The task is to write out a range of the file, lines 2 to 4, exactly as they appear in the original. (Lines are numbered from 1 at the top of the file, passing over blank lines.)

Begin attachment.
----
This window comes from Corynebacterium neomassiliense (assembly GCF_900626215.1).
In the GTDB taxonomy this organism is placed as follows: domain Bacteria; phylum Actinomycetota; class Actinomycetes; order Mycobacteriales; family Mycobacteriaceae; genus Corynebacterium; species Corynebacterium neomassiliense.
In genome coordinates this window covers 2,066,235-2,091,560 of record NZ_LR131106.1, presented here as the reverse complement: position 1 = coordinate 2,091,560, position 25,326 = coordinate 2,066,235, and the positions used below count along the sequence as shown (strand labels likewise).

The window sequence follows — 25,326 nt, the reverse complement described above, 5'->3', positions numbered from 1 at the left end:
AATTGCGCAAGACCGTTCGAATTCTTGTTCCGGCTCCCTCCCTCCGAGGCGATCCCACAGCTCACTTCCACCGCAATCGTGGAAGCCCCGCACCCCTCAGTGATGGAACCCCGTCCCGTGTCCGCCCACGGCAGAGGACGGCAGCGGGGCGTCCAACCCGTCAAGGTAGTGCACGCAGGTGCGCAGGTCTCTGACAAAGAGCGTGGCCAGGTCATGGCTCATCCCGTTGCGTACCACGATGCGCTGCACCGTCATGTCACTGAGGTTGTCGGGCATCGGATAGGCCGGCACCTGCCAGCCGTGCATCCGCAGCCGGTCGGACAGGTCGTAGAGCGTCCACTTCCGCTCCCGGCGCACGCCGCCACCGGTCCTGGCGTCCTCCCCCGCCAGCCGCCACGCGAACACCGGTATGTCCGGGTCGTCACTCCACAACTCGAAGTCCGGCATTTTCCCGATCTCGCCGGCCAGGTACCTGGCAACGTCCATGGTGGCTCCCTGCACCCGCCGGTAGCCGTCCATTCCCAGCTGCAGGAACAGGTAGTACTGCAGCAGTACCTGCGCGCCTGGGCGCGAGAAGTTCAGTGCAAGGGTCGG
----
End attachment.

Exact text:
In the GTDB taxonomy this organism is placed as follows: domain Bacteria; phylum Actinomycetota; class Actinomycetes; order Mycobacteriales; family Mycobacteriaceae; genus Corynebacterium; species Corynebacterium neomassiliense.
In genome coordinates this window covers 2,066,235-2,091,560 of record NZ_LR131106.1, presented here as the reverse complement: position 1 = coordinate 2,091,560, position 25,326 = coordinate 2,066,235, and the positions used below count along the sequence as shown (strand labels likewise).

The window sequence follows — 25,326 nt, the reverse complement described above, 5'->3', positions numbered from 1 at the left end: